After a traumatic experience she moved to Israel, where she lived for a long period (1964-1971) in the artists village Ein-Hod, near Haifa. There she started making wax paintings (see below) and was recognized as “State Artist of Israel”.

Batik made by Laetitia Yalon.

At the age of 40 she moved to Belgium where she concentrated her artistic practice in performance art. Together with an artists’ collective she founded the Stalker Arts Center, organizing performance and art events. She has collaborated with other artists such as Ideal Standard, Mauricio Kagel, Philippe Marranne and Jan Fabre. She was also a member of the “Non-existent Gallery” group, an alternative performance art venue where artists came together to experiment and develop works, but without inviting an audience or registering the results. She also performed with the group Factor 44 and the Patacycliste.

Batik made by Laetitia Yalon.

More than just conventional performances, the works of Laetitia Yalon are free, spontaneous and ephemeral actions that remain unregistered, like the performances in the “Non-existent Gallery”.

Batik made by Laetitia Yalon.

Batik made by Laetitia Yalon.

Batik made by Laetitia Yalon.

Batik made by Laetitia Yalon.

Batik made by Laetitia Yalon.

Siona Shimshi
Siona Shimshi was born in Tel Aviv in 1939 of Lithuanian parents. Siona studied at the Academy of Fine Arts in Tel Aviv and at Alfred University and Greenwich House Pottery in New York. She has worked as a painter, sculptor, and ceramist as well as a textile designer. In the latter capacity she has created carpets, batik and religious objects. She has shown her work in group and one person shows in New York, Tel Aviv, Jerusalem and Paris.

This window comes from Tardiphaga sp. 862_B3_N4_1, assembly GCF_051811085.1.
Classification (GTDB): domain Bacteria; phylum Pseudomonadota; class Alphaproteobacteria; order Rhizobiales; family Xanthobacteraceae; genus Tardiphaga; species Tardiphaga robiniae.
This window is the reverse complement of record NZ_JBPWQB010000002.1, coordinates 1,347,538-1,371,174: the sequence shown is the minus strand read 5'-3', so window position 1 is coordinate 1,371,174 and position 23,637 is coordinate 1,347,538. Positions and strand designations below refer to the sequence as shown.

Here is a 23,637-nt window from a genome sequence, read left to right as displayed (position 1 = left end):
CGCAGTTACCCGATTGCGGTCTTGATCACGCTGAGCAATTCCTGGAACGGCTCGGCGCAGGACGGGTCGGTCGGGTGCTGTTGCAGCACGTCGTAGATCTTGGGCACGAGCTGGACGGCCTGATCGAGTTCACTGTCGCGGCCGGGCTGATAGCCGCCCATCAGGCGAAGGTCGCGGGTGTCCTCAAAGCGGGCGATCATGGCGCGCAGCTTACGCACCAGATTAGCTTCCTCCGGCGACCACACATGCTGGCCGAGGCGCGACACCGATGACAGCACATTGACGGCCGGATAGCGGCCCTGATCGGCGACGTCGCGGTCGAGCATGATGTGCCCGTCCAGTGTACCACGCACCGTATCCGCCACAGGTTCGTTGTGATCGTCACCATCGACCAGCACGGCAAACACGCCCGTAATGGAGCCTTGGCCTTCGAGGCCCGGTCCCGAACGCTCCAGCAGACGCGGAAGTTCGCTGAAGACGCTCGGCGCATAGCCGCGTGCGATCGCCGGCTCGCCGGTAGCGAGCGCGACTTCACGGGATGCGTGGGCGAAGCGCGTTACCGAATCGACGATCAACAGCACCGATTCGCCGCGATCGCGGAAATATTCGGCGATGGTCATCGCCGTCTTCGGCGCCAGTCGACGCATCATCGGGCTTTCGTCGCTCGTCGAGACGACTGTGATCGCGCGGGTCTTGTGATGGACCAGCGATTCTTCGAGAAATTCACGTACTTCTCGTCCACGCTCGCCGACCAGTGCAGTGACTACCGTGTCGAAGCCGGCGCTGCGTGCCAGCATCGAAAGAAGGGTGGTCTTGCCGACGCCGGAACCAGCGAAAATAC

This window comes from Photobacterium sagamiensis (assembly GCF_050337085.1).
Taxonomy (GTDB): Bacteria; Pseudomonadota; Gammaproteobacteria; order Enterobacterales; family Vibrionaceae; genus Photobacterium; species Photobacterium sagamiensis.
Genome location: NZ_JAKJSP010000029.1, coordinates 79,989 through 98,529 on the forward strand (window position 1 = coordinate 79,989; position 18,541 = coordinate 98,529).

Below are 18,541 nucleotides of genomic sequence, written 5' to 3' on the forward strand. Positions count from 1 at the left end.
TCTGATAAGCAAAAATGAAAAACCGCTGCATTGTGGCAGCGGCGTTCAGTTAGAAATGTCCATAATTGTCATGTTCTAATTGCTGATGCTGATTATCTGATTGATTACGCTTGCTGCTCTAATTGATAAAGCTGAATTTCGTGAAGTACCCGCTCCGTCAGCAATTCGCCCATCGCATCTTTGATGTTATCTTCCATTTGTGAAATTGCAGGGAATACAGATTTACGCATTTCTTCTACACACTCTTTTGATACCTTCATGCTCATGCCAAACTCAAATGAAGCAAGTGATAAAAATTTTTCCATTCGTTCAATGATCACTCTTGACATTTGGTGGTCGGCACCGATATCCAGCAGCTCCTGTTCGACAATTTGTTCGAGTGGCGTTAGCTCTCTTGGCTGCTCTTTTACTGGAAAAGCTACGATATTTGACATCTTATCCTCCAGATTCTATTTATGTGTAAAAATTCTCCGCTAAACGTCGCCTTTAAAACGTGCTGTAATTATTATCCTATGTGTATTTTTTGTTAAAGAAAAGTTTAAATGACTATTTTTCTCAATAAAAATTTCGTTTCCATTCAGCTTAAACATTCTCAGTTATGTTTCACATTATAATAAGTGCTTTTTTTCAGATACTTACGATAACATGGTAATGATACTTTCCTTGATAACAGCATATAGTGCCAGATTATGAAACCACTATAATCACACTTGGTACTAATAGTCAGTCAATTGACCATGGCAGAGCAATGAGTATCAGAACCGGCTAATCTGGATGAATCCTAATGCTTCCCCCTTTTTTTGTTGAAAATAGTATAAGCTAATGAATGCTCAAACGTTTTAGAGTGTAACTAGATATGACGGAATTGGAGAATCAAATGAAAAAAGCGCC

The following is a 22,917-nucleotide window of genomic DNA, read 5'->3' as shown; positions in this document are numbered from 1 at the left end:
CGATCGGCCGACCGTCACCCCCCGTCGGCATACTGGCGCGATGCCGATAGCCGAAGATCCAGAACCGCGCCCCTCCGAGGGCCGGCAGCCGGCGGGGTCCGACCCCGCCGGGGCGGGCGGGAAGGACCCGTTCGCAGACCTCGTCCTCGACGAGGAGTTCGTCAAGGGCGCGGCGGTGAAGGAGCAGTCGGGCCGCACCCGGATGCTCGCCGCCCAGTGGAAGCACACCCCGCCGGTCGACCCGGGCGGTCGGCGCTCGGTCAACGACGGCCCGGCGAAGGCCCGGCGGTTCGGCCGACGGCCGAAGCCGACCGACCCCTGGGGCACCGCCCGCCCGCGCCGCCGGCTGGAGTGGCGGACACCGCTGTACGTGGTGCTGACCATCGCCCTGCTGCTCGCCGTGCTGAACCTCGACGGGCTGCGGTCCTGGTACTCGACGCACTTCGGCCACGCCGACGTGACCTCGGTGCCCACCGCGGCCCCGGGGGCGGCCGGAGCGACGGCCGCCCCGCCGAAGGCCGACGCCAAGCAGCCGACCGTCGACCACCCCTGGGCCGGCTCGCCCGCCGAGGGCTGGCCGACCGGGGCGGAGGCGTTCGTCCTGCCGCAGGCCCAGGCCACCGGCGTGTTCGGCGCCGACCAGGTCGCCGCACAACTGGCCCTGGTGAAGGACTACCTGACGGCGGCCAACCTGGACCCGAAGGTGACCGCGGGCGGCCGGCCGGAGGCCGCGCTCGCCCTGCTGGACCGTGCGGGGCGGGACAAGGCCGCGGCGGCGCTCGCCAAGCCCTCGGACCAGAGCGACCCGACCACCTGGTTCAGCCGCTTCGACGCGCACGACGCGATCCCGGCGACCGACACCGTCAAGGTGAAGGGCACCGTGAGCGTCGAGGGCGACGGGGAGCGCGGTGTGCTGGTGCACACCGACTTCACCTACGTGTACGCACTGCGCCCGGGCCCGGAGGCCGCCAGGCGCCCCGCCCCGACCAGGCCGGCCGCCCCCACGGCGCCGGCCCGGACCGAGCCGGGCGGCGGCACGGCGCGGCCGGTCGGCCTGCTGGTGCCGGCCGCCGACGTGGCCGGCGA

Siona Shimshi in her studio working on artwork.

In 1965, she was a co-founder of a group of artists called the "10+ Group" along with artists Buky Schwartz, Raffi Lavie and others.

Shimshi was head of the Ceramic Design Department and taught as a professor at the Bezalel Academy of Art and Design in Jerusalem, from 1979–87. In 1979, she designed the set for a performance of "A Simple Story" by Shmuel Yosef Agnon for the Habimah Theater in Tel Aviv.

Siona Shimshi's wooden batik.

In 1993–94, she was the curator of an exhibition of Dora Gad, in the Tel Aviv Museum of Art. Among her creations are a work in wood that is exhibited in the King David Hotel in Jerusalem, a wall hanging at the Tel Aviv Hilton, a 1998 sculpture for Israel's 50th anniversary that is exhibited in Holon, glass walls at Kennedy Airport in New York City, and a 2004 portrait painting of Natan Alterman that appears on the facade of Tel Aviv City Hall.

Siona Shimshi's paper batik - detailed view.

Shimshi was awarded the 1988 Arie El Hanani Prize by the Joshua Rabinowitz Foundation for Arts, for her sculpture in Goren Goldstein Park in Tel Aviv. In 2005 she was voted the 197th-greatest Israeli of all time, in a poll by the Israeli news website Ynet to determine whom the general public considered the 200 Greatest Israelis.

[1] R. Dayan and W. Feinberg, Crafts of Israel, MacMillian Publishing Co. Inc., New York (1974).
[2] C. E. Kicklighter and R. J. Baird, Crafts, The GoodHeat-Willcox Company Inc., South Holland (1986).